Wednesday, 3 December 2008

Spend or Save? - Tactics to Survive a Recession

Spend or save? – what are your tactics to survive an economic downturn or recession?

History shows that at times of economic down turn or recession, one of the major impacts to business is either a lack, of or slow down of decision making – particularly in terms of marketing spend or customer communications.

Clearly it is important at any time to understand the value and return on investment of your spend and also the potential impact of hesitation or the ‘Ostrich Syndrome’ – but when things are tough it’s not just important, it’s essential.

Through Customer Insight, we can examine trends in customer behaviour and most importantly value – this enables critical decisions to be made about where and how to make the best use of potentially limited spend to positively influence customer actions and decisions.

How much do you really know about your most profitable customers?

What proportion of your customer base contributes limited or no profit to your business?

Which customers are ripe for development – and when?

How much do you understand about the customer journey, your interaction and the touch points – by individual?

What impact are your communications having on customer behaviour and spend?

If you can’t answer these questions accurately – the chances are your spend isn’t working hard enough for you and at worst your messaging and communications are confusing, unrewarding, impersonal, and have little or no impact. The good news is that the answers probably lie in your data – all we need to do is find them.

Now is not the time to postpone or cancel your interaction with your prospect or customer base – but it is absolutely the right time to pay much more attention to whether your communications add any value to your relationship with the people that can influence your business future – it costs surprisingly little to find out!

Monday, 1 December 2008

Online Retail and Customer Insight – The Perfect Partners?

Online retail not only offers companies an efficient and economical sales route over more traditional channels but also provides an invaluable resource of customer data and behavioural trends. The only question for marketers is how to put this wealth of information to best use?

In my view there are two options:

1) Sit back and do nothing hoping that the various presumptions about your customers and their buying trends continue to hold true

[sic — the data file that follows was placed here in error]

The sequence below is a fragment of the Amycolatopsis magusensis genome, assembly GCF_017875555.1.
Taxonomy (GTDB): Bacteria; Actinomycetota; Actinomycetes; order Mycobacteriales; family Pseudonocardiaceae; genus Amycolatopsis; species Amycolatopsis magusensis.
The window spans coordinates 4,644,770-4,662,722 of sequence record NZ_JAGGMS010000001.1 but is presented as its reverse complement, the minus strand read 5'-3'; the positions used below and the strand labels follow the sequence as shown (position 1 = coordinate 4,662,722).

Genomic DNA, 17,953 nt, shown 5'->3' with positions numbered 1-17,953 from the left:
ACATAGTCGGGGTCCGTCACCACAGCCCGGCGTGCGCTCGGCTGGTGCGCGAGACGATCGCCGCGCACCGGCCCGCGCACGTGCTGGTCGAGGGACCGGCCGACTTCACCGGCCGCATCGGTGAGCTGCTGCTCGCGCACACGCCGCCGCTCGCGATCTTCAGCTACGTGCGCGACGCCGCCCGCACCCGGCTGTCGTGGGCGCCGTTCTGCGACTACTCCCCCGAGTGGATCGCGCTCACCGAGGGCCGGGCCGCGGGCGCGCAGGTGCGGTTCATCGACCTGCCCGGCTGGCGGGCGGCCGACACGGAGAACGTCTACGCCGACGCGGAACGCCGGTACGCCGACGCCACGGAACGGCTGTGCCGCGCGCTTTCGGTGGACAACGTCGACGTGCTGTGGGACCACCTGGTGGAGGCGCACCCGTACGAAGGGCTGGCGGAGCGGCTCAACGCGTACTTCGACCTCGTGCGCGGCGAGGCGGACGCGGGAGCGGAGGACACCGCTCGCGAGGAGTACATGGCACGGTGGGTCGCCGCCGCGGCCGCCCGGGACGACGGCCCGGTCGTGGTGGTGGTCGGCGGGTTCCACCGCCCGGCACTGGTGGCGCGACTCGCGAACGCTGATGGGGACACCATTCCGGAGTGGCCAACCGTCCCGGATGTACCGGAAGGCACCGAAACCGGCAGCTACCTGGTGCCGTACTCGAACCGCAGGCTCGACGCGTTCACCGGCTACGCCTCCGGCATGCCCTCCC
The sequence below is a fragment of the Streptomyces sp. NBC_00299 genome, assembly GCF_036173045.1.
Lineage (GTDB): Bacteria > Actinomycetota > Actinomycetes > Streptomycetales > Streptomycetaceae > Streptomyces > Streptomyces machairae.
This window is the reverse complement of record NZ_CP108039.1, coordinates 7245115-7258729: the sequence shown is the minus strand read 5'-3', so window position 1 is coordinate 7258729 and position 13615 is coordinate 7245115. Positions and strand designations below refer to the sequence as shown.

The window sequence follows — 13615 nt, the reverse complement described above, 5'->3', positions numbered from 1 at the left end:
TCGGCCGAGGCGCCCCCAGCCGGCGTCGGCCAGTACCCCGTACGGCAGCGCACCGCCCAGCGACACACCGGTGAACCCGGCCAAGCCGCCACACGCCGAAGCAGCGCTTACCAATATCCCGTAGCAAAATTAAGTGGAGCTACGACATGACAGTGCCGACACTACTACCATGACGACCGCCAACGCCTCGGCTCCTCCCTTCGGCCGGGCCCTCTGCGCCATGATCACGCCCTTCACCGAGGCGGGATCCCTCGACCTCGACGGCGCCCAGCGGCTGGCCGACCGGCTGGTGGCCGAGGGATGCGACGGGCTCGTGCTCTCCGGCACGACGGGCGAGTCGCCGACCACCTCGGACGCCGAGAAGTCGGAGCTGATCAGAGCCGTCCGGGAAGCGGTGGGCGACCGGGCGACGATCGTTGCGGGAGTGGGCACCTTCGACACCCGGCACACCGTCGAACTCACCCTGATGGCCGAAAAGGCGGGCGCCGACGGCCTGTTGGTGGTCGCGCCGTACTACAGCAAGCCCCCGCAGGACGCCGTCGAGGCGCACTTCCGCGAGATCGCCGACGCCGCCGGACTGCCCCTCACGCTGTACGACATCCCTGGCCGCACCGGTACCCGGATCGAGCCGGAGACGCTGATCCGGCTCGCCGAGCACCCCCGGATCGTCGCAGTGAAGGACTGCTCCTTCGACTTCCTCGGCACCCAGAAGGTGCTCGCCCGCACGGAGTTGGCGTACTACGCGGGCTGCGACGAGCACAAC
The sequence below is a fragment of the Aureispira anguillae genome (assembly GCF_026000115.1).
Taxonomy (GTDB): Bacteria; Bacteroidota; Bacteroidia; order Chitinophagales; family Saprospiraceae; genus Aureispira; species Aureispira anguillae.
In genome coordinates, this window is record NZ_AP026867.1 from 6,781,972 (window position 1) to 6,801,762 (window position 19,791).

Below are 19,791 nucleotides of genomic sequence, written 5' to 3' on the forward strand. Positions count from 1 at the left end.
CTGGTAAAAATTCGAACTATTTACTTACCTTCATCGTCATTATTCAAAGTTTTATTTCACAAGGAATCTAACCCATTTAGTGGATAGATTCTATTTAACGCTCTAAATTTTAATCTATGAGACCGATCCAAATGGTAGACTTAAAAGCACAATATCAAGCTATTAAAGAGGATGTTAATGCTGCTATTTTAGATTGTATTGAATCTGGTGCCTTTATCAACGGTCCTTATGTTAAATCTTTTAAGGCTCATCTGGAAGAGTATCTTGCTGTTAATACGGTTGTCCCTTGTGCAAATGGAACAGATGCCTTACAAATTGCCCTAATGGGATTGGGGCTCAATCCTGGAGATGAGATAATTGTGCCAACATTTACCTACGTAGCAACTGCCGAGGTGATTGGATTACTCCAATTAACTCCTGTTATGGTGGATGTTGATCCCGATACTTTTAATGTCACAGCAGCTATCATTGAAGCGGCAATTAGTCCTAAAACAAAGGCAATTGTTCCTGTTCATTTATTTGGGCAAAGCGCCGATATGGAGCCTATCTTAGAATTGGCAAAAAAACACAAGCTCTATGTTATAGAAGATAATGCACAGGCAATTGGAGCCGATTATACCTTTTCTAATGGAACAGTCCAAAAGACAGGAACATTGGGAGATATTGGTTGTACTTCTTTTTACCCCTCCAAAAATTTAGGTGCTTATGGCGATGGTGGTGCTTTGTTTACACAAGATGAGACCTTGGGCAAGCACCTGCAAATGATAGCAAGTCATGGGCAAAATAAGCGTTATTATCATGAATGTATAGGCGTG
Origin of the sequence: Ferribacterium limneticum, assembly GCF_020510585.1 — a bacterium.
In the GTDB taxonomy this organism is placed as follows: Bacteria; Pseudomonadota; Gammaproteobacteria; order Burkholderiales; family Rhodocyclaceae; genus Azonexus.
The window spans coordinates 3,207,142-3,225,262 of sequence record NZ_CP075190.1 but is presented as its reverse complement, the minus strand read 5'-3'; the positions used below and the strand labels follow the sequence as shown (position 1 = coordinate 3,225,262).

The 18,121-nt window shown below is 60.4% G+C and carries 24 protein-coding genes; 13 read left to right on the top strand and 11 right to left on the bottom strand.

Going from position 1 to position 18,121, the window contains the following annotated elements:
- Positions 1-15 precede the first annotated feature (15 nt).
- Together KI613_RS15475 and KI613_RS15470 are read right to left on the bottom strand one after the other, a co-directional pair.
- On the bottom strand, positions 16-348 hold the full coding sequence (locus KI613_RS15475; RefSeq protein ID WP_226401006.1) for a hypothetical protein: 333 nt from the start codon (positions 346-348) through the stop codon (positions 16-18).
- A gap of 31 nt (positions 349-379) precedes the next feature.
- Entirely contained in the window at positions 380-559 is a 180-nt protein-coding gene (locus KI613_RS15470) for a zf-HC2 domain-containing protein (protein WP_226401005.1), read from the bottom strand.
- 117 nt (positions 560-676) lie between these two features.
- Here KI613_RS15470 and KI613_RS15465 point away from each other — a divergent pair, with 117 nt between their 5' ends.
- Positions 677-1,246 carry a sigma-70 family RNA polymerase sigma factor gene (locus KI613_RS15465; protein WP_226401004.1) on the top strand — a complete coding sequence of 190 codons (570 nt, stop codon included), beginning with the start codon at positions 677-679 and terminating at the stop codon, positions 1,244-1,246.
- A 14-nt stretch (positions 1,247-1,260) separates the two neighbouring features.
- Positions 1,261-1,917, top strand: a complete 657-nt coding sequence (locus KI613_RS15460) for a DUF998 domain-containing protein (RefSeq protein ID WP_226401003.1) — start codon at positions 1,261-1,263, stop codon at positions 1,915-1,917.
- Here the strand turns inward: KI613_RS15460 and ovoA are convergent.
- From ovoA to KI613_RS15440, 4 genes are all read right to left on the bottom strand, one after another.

2) Unleash the power of your data through a combination of customer insight solutions to understand the unique nature of each customer’s buying behaviour.

Any business focussed on acquiring, developing and retaining the right customers - and in doing so benefiting from increased profits - will of course choose the second option. So which customer insight solutions can be deployed and what are the actual benefits that can be realised as a result?

Propensity Modelling - Through the profiling and segmentation of existing customers, propensity models can be designed to predict how they may behave in the future, based on past events and score them accordingly. This greatly increases the chance of a successful campaign by only communicating with prospects for which your message is relevant and avoiding indiscriminate mass-marketing. Essentially propensity modelling helps target the right audience to reduce cost and positively impact customer conversion and up sell.

Cross-Sell Modelling – The purpose of cross-sell modelling is to identify product association trends in transaction history. The analysis would identify trends of which products customers are most likely to buy in conjunction with another product. Whilst business knowledge and intelligence says that some products and services will naturally go together, analysis usually uncovers hidden associations. These associations can be used to drive cross-sell and up-sell opportunities by marketing and promoting the items together with the ultimate effect of increasing the value of each customer’s order.

Retention Programmes – In the current economic climate businesses are being forced to focus on their customer retention programmes (and in some cases formulate them). Of course the more astute companies will have prioritised this tool throughout – research shows ‘that acquiring a new customer costs five to seven times as much as maintaining a profitable relationship with an existing customer’, (Marc Fleishhacker: Ogilvy Consulting). The difficulties with retention though are; are you retaining profitable customers; and ensuring that your message to a customer at risk of lapsing is relevant, timely and delivered via the right channel. The mistake that many companies make is to take a broad brush approach to retention and target customers in large clusters with the same message. EWA’s Critical Lag programme is specifically designed to address this problem. It involves analysing the frequency and time lapse between customer’s purchases or interactions to identify lag trends. Based on this analysis, individual customer communications can be tailored to deliver specific messages designed to encourage customers to continue their relationship.

I have highlighted just a selection of the customer insight programmes that can be used others such as geo-demographic profiling, the application of the Pareto principle, impact assessment and forecast mapping will provide another layer of valuable, detailed information.

Deploying any customer insight programme is of course just the first stage, determining how you incorporate the insight gained into your marketing communication programme becomes the next focus. So look out for the second part of this blog in which I will focus on the types of customer communications that insight programmes can drive.